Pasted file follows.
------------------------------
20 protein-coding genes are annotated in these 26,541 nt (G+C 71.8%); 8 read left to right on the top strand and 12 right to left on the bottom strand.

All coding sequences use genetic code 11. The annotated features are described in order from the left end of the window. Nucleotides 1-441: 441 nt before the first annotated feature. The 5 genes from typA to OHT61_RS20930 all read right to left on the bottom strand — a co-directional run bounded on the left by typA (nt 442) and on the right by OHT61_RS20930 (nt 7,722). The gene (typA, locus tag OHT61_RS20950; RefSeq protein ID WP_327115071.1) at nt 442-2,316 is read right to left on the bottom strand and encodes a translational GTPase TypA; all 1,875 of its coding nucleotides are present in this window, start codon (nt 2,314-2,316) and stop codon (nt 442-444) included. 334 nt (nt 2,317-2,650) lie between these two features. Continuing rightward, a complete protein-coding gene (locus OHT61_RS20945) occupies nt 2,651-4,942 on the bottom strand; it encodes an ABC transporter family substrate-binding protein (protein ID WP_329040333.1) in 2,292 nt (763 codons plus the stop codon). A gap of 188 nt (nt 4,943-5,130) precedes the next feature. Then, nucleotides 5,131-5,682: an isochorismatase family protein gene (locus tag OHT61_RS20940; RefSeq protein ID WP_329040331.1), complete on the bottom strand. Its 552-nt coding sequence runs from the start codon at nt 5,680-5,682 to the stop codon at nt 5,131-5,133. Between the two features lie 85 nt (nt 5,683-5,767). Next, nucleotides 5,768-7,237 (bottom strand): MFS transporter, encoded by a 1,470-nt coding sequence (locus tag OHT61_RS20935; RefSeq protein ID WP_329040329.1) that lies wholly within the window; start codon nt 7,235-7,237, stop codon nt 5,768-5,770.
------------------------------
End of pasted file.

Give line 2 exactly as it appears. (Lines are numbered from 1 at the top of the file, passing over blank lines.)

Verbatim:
All coding sequences use genetic code 11. The annotated features are described in order from the left end of the window. Nucleotides 1-441: 441 nt before the first annotated feature. The 5 genes from typA to OHT61_RS20930 all read right to left on the bottom strand — a co-directional run bounded on the left by typA (nt 442) and on the right by OHT61_RS20930 (nt 7,722). The gene (typA, locus tag OHT61_RS20950; RefSeq protein ID WP_327115071.1) at nt 442-2,316 is read right to left on the bottom strand and encodes a translational GTPase TypA; all 1,875 of its coding nucleotides are present in this window, start codon (nt 2,314-2,316) and stop codon (nt 442-444) included. 334 nt (nt 2,317-2,650) lie between these two features. Continuing rightward, a complete protein-coding gene (locus OHT61_RS20945) occupies nt 2,651-4,942 on the bottom strand; it encodes an ABC transporter family substrate-binding protein (protein ID WP_329040333.1) in 2,292 nt (763 codons plus the stop codon). A gap of 188 nt (nt 4,943-5,130) precedes the next feature. Then, nucleotides 5,131-5,682: an isochorismatase family protein gene (locus tag OHT61_RS20940; RefSeq protein ID WP_329040331.1), complete on the bottom strand. Its 552-nt coding sequence runs from the start codon at nt 5,680-5,682 to the stop codon at nt 5,131-5,133. Between the two features lie 85 nt (nt 5,683-5,767). Next, nucleotides 5,768-7,237 (bottom strand): MFS transporter, encoded by a 1,470-nt coding sequence (locus tag OHT61_RS20935; RefSeq protein ID WP_329040329.1) that lies wholly within the window; start codon nt 7,235-7,237, stop codon nt 5,768-5,770.